Last Updated: June 11th, 2014
Yes, you “lose” the money you paid out under your previous health plan.
A health insurance deductible is the amount you pay out-of-pocket before your health insurance plan begins to cover health care costs. Annual deductible amounts vary according to the health insurance company you have and the plans that it offers. Annual deductibles are based on the calendar year, even if your health insurance plan is not.
If you change plans (for instance, from group to individual) or health insurance companies during the calendar year, your deductible amount resets, meaning you don’t get credit for the money you put toward your deductible amount thus far.
For example, if by
June you’ve already met your current health insurance provider’s $1,000 deductible, your next covered medical expenses should be paid 100 percent by your health plan, minus any copayments or co-insurance you’re required to pay.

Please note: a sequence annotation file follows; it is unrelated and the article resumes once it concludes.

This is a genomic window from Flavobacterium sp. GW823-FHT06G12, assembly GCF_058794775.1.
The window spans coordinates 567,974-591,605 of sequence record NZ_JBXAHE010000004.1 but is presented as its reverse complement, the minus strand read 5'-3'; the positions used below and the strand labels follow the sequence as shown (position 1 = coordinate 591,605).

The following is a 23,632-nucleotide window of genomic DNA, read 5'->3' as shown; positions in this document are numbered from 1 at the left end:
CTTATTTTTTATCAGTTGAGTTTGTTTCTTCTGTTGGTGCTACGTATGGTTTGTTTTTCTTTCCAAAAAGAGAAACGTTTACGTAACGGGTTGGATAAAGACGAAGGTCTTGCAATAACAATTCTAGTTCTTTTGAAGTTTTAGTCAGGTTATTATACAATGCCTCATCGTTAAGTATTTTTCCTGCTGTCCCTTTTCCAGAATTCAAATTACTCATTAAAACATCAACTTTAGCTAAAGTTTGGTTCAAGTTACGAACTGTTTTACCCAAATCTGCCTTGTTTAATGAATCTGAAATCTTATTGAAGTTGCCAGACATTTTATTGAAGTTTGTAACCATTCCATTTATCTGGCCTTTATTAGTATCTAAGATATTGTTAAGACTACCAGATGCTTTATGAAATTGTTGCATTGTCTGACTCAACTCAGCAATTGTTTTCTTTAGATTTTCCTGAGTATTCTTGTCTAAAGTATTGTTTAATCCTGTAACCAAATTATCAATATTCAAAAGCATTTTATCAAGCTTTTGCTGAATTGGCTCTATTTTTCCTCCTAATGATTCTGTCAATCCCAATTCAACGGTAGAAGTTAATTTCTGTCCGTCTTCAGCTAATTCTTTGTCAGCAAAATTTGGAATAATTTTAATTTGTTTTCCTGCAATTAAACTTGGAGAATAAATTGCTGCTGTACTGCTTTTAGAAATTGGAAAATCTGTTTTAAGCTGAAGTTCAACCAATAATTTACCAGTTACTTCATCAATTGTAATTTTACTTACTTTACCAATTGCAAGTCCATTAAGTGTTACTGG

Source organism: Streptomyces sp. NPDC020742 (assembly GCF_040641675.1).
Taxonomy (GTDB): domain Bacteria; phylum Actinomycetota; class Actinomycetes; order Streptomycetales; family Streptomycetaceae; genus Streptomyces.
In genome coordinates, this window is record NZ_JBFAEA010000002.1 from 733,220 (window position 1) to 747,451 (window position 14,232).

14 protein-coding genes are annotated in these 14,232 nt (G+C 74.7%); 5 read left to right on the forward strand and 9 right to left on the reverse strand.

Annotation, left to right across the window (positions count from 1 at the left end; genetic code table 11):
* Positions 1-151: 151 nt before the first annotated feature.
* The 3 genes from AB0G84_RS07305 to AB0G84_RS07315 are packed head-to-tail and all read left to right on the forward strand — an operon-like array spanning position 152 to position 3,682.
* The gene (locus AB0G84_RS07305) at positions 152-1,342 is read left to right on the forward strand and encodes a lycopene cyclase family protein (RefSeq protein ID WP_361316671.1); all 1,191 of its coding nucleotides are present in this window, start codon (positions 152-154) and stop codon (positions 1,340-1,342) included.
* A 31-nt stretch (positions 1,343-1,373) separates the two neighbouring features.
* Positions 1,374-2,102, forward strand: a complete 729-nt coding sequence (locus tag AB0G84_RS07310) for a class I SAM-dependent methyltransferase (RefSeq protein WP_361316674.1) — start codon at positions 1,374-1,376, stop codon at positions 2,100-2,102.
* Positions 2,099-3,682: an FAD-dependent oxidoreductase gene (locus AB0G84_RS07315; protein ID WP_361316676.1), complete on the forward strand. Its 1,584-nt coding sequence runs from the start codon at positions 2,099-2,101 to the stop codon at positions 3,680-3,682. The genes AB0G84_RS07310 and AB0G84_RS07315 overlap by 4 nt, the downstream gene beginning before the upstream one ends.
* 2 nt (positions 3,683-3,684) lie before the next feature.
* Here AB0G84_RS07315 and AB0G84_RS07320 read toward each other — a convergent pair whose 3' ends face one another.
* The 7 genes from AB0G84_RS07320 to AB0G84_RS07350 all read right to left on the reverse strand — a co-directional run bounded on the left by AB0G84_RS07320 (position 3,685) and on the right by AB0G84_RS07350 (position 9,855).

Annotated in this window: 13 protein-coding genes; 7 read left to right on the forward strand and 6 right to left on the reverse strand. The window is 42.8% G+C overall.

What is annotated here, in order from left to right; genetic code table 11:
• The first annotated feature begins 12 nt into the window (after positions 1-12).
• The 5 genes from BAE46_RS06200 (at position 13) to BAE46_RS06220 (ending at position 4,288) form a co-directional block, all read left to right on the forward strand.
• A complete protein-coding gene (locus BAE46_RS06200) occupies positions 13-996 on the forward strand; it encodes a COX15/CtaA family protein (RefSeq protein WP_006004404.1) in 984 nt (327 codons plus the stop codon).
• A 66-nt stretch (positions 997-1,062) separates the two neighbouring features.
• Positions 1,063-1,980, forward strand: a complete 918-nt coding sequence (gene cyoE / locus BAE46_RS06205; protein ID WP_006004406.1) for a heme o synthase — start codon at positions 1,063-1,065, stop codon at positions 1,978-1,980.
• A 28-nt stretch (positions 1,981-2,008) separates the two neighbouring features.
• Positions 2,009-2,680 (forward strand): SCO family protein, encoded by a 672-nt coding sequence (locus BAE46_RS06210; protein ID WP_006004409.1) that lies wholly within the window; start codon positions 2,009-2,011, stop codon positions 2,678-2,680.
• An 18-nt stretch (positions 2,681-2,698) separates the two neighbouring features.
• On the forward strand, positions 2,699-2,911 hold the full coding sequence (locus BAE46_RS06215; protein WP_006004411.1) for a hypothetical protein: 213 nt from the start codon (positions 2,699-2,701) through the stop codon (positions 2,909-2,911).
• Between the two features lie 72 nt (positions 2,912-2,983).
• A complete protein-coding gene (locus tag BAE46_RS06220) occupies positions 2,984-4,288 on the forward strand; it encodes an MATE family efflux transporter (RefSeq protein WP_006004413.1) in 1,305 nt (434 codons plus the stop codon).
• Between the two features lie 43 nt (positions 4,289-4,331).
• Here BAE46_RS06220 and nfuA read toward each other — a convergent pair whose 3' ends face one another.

If, however, by mid-June you lose your job and start a new job (whose health plan you enroll in once you’re eligible), your new health insurer won’t take into account the deductible money you’ve already spent. Thus, if the new deductible is also $1,000, the previous $1,000 you spent doesn’t apply, you start again at $0.
If looking for ways to save -- now that you have a new deductible to reach -- read 13 ways to save on health insurance .